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#41 - SALMON

Size: 3" x 5"
Copyrighted: 1889
Lithographer: Knapp & Co.


Reverse - Text

Left half:   THE FOUR POINTS
Right half:


BOILED SALMON.--Boil two onions with two bay leaves and two carrots, pepper and salt to taste, until the water is well flavored; there must be enough water to cover the fish. Strain and add two bottles of white wine to the water; put in the fish, and boil very slowly. Serve with fish sauce. If the fish should not be all eaten, it can be put back into the same water and served cold.

BAKED SALMON.--Clean and cut the fish into slices, put it in a dish, and make the following sauce:
     Melt an ounce of butter, kneaded in flour, in a pint and a half of gravy, with two glasses of port wine, two tablespoonsful of catsup, two anchovies, and a little cayenne. When the anchovies are dissolved, strain and pour the sauce over the fish; tie a sheet of buttered paper over the fish, and send it to the oven.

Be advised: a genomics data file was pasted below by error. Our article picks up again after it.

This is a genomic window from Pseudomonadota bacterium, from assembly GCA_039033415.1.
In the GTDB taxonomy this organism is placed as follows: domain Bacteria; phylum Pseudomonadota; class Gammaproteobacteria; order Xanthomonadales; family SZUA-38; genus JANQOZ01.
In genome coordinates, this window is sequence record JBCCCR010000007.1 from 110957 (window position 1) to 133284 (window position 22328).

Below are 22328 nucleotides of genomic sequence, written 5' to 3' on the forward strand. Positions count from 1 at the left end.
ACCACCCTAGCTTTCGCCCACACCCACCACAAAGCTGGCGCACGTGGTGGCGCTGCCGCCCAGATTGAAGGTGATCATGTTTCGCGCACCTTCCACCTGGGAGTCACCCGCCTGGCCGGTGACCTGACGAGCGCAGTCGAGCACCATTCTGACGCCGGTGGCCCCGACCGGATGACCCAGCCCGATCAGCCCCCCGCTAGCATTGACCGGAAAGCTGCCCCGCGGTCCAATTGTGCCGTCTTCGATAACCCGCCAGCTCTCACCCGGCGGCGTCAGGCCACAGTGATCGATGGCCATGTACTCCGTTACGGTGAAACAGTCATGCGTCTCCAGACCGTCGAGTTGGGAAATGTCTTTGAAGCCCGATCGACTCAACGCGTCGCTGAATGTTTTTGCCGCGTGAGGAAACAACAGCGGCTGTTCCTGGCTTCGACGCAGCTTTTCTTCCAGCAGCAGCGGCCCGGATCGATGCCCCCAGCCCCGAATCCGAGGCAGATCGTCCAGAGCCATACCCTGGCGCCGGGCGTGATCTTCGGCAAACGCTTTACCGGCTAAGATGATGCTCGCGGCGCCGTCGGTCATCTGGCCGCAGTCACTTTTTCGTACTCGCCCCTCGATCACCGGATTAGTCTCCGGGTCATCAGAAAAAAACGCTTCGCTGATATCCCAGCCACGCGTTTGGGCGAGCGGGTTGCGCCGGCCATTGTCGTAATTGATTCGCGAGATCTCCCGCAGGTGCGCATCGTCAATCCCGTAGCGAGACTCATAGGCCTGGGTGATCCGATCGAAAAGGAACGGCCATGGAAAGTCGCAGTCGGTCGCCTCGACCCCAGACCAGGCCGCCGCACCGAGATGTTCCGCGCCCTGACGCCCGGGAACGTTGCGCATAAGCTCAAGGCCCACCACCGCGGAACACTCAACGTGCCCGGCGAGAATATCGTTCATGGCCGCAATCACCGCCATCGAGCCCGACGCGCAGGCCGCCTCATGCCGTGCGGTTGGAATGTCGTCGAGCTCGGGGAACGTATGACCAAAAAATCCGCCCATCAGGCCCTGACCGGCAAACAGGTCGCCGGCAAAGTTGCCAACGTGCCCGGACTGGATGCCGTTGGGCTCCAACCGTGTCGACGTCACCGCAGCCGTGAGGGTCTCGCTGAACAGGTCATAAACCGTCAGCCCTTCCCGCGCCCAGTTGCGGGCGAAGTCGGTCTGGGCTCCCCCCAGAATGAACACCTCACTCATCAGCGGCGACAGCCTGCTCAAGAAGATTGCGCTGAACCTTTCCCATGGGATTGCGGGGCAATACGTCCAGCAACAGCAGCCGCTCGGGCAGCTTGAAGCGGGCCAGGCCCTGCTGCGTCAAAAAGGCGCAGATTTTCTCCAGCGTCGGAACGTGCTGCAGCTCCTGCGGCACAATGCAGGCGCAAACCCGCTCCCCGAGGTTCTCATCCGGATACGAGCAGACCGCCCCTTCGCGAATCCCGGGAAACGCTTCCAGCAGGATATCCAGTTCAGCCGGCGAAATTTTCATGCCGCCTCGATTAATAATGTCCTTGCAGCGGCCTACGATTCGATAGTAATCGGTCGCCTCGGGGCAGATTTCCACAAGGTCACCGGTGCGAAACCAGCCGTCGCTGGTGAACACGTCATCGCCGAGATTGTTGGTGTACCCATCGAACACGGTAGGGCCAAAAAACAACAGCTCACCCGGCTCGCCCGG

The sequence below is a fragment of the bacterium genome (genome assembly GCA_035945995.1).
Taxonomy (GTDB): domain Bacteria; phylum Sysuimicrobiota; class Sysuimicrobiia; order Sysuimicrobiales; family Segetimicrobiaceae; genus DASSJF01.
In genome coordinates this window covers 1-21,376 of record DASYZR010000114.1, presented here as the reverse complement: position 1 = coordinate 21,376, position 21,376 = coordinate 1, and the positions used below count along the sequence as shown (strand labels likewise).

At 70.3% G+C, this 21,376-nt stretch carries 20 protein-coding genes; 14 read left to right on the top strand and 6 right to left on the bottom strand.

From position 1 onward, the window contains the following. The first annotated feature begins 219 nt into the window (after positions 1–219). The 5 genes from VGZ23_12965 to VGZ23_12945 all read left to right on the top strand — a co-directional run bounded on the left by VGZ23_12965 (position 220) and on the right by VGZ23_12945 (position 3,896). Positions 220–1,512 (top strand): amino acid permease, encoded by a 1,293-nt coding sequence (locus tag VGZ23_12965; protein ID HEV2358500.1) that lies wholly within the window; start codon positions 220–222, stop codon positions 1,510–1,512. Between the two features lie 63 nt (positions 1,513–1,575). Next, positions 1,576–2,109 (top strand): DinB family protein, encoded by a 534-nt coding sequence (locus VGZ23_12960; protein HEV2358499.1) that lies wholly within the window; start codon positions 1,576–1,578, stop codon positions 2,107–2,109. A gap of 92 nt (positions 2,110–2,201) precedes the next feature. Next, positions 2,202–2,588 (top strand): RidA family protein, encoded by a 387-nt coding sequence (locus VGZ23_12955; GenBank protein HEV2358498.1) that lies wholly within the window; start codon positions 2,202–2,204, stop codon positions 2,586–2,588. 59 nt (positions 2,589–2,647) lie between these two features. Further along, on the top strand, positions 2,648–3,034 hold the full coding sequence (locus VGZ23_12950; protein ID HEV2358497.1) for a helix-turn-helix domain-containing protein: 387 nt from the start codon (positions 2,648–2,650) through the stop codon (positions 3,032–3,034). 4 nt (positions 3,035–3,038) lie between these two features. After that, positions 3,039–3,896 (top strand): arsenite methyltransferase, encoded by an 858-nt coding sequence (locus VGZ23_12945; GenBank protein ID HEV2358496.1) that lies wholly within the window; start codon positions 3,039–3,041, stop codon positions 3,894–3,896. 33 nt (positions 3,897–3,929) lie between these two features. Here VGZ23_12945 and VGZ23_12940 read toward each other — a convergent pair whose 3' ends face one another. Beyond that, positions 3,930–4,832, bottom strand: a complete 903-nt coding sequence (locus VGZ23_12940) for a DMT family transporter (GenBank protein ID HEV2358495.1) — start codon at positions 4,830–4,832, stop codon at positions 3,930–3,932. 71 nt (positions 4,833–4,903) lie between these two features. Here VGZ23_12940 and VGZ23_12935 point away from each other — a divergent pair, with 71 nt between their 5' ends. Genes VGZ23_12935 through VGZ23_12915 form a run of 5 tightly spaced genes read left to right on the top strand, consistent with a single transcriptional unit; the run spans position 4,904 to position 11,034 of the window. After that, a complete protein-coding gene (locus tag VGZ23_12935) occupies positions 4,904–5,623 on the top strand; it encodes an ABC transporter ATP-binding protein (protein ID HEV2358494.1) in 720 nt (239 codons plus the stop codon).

SALMON CROQUETTES.--One pound of cooked salmon, one cupful of cream, two teaspoonsful of butter, one of flour, three eggs, one pint of crumbs. Chop the salmon fine; mix the flour and butter together; when the cream comes to a boil, stir in the flour, butter, salmon, and season to taste. Boil for two minutes, stir in one egg, well beaten, and remove from the fire. When cold, shape and fry as other croquettes.

ROASTED SALMON.--Take a large piece of fresh salmon, cut from the middle of the fish, well cleaned and carefully scaled; wipe it dry on a clean, coarse cloth; then dredge it with flour, put it on the spit, and place it before a clear bright fire; baste it with fresh butter, and roast it well, seeing that it is thoroughly done to the bone. Serve it up plain, garnishing the dish with slices of lemon, as many persons like a little lemon juice with salmon. This mode of cooking salmon will be found excellent. A small salmon or salmon trout may be roasted whole.